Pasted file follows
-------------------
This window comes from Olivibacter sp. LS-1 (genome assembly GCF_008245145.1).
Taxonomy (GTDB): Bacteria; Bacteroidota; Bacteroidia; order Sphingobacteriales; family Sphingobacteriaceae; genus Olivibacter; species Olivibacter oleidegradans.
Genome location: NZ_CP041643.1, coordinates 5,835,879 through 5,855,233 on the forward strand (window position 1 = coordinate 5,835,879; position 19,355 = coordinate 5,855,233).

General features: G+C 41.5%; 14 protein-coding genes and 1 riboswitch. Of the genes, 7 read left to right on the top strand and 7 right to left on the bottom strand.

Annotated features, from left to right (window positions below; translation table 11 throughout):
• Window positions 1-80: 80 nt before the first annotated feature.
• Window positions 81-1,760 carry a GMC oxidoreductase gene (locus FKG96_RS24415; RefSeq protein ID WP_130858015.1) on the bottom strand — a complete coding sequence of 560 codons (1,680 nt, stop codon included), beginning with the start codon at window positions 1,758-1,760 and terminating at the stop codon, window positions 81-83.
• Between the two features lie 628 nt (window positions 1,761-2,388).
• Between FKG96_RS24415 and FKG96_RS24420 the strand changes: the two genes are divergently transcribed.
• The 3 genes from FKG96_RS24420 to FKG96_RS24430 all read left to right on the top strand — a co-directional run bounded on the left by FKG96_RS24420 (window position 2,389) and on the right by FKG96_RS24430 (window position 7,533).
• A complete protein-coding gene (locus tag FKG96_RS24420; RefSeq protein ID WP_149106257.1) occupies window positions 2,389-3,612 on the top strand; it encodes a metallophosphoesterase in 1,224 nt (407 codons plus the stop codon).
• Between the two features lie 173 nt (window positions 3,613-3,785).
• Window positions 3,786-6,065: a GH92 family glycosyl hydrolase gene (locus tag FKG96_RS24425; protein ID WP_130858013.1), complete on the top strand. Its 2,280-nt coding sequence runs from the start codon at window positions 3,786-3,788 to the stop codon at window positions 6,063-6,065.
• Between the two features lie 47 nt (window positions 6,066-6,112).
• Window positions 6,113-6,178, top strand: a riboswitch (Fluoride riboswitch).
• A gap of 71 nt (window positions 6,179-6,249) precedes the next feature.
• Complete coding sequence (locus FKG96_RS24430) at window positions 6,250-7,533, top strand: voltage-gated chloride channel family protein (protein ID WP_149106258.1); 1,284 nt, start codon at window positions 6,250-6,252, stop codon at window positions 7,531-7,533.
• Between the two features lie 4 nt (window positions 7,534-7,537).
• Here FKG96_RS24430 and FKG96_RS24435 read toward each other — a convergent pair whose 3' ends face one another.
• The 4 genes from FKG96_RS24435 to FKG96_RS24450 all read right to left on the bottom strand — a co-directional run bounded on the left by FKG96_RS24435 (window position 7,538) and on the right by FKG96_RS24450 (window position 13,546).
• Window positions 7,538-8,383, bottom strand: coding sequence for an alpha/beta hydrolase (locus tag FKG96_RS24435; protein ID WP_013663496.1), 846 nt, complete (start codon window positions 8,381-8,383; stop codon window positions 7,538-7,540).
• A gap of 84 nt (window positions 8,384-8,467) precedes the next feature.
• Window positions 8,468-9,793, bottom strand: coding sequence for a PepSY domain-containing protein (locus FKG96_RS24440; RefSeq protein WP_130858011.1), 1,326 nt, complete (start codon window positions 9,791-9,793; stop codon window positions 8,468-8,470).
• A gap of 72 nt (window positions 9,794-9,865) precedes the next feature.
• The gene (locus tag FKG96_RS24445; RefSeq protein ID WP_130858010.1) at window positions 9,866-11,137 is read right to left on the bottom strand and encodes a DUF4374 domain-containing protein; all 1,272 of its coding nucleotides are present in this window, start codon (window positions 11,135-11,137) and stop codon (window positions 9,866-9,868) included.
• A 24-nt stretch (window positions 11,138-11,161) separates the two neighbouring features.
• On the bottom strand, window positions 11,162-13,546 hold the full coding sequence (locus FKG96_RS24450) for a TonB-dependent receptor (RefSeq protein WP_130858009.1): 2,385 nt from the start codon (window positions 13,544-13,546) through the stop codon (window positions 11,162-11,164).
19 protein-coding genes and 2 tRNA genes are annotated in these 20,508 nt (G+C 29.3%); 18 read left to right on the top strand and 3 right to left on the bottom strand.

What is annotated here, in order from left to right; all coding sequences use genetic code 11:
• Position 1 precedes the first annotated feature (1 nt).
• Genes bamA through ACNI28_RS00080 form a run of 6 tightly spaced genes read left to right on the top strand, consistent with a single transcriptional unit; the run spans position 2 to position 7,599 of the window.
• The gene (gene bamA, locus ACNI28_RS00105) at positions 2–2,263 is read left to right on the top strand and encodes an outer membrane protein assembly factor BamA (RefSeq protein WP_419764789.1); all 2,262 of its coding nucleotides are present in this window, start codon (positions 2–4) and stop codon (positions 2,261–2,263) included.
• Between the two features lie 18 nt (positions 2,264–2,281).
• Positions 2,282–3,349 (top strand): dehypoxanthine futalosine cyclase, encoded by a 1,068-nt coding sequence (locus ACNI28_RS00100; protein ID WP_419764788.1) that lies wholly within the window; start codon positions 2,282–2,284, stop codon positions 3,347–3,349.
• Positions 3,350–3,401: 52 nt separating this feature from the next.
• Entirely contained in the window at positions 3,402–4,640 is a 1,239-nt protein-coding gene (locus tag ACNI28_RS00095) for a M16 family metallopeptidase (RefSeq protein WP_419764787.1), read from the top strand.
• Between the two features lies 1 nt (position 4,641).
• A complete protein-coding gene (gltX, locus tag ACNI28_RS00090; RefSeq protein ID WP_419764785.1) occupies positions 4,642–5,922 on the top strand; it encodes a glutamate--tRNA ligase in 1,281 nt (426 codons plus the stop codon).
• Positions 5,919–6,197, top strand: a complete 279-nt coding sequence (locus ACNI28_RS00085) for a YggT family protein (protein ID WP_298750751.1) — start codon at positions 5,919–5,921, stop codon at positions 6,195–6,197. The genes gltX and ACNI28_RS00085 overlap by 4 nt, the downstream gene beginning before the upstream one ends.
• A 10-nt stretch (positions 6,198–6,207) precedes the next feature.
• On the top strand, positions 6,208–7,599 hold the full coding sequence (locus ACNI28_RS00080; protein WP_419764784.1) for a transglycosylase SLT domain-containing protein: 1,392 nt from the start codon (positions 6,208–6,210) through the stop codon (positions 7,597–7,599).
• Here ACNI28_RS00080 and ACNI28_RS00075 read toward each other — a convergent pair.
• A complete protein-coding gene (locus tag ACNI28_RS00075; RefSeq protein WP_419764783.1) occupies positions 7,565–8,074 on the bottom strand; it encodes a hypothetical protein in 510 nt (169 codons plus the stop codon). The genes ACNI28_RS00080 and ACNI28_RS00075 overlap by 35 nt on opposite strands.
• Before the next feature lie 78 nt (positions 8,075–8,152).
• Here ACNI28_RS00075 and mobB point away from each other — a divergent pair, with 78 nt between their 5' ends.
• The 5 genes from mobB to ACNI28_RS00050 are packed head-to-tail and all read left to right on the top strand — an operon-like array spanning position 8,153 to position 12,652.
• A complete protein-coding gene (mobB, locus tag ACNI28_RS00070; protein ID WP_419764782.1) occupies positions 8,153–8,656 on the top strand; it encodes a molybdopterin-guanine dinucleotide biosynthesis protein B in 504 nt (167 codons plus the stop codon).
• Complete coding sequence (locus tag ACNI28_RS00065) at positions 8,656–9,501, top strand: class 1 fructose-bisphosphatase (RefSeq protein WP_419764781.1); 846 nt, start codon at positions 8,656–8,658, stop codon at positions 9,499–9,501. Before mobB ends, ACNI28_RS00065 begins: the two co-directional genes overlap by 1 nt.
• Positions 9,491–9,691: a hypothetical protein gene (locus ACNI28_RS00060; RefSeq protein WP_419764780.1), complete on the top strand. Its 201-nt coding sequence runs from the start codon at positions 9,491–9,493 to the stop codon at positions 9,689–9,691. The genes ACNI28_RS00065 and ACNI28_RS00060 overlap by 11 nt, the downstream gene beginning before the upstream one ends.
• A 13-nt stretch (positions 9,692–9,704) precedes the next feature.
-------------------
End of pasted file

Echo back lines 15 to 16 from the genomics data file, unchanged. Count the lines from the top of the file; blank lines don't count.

• Window positions 6,113-6,178, top strand: a riboswitch (Fluoride riboswitch).
• A gap of 71 nt (window positions 6,179-6,249) precedes the next feature.